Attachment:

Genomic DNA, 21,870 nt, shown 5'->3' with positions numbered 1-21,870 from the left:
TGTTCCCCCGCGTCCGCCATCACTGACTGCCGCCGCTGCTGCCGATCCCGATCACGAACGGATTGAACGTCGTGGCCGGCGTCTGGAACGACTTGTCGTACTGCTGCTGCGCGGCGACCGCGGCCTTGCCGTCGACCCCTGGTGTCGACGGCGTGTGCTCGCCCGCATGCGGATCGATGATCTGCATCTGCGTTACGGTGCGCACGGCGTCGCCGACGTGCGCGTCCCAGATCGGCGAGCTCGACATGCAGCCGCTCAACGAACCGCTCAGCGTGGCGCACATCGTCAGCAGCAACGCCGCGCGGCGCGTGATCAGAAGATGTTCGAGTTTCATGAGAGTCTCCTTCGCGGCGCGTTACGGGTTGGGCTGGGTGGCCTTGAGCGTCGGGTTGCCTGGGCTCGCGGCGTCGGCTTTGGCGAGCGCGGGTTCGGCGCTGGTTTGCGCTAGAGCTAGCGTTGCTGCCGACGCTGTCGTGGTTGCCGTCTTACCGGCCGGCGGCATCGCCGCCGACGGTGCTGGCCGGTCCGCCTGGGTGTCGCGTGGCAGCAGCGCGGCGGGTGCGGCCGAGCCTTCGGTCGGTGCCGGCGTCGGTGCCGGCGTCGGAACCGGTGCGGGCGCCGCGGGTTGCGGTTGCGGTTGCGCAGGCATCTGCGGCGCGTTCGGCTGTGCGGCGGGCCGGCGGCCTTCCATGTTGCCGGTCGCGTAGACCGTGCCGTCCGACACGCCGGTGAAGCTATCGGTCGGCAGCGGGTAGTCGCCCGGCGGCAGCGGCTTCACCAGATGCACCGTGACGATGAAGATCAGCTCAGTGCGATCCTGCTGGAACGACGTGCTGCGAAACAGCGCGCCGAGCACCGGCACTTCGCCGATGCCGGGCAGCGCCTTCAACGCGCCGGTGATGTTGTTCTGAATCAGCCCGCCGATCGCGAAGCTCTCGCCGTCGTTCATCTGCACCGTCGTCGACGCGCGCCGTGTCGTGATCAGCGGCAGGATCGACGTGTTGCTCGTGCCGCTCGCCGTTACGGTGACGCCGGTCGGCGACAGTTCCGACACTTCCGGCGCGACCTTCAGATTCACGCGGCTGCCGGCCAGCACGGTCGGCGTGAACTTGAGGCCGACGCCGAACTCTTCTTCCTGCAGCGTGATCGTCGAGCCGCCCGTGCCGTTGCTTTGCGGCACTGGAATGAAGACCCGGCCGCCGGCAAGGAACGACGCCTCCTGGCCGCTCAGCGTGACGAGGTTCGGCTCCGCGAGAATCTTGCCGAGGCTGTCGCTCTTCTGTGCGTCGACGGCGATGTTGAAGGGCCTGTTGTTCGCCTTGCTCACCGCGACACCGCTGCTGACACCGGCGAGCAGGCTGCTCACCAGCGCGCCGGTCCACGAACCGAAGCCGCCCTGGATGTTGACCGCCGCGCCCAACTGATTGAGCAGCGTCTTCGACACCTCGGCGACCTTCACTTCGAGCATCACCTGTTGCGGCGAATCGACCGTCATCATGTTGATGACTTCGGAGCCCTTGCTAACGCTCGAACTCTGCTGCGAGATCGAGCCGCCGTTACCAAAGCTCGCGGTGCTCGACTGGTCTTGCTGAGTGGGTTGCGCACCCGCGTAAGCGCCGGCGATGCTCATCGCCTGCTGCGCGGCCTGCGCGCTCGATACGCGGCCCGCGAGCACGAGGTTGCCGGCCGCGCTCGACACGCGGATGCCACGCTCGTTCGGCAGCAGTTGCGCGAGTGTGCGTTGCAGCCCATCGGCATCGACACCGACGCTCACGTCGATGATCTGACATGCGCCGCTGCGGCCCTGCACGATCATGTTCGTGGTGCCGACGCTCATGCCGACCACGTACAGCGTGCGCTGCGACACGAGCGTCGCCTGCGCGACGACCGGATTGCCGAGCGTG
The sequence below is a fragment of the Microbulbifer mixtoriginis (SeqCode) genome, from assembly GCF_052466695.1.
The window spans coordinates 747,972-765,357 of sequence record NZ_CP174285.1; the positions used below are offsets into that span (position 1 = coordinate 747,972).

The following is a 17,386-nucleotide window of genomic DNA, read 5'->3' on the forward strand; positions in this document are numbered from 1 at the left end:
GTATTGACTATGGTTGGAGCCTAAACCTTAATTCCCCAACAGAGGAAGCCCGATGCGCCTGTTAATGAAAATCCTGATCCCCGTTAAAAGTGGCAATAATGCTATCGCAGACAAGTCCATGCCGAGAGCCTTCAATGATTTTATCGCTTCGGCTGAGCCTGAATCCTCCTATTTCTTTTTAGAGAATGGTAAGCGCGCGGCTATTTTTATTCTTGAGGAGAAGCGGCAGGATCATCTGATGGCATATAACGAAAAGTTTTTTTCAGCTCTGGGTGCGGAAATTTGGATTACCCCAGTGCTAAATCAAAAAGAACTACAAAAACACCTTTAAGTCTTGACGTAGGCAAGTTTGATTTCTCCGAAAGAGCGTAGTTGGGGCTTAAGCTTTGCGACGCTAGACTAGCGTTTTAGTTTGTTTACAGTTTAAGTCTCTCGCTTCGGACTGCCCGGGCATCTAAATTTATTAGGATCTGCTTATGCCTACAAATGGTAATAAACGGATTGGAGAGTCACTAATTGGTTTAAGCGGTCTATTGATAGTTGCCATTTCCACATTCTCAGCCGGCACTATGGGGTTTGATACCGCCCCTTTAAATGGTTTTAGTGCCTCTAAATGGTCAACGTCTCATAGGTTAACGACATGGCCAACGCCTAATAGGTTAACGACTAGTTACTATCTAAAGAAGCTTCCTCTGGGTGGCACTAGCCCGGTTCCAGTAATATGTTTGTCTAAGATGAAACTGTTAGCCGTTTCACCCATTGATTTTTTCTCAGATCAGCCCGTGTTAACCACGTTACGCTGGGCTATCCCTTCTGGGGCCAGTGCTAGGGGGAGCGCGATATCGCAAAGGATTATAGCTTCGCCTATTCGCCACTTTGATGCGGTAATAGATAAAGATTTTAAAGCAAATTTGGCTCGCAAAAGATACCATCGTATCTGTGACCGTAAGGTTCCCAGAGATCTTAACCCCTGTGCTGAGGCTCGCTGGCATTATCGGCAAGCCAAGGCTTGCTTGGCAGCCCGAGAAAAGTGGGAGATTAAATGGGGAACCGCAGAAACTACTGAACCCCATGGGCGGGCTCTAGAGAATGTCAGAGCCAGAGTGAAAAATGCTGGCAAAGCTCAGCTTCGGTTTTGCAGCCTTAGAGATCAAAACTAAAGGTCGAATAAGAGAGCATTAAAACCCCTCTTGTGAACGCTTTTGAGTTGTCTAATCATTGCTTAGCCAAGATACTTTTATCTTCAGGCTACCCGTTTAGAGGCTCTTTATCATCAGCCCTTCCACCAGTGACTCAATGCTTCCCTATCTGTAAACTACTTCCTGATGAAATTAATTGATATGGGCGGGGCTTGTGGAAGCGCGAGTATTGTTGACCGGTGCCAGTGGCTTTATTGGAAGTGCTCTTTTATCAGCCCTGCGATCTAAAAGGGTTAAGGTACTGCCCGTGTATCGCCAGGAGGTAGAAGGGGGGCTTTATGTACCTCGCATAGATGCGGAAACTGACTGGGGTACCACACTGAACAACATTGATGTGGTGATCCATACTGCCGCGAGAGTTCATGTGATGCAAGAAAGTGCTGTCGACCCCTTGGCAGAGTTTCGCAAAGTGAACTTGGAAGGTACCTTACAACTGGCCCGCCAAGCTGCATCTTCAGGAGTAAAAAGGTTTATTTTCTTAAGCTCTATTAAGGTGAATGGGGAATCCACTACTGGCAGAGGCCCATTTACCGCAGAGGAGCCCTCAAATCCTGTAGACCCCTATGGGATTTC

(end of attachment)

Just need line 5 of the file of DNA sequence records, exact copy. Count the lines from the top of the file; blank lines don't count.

The following is a 17,386-nucleotide window of genomic DNA, read 5'->3' on the forward strand; positions in this document are numbered from 1 at the left end: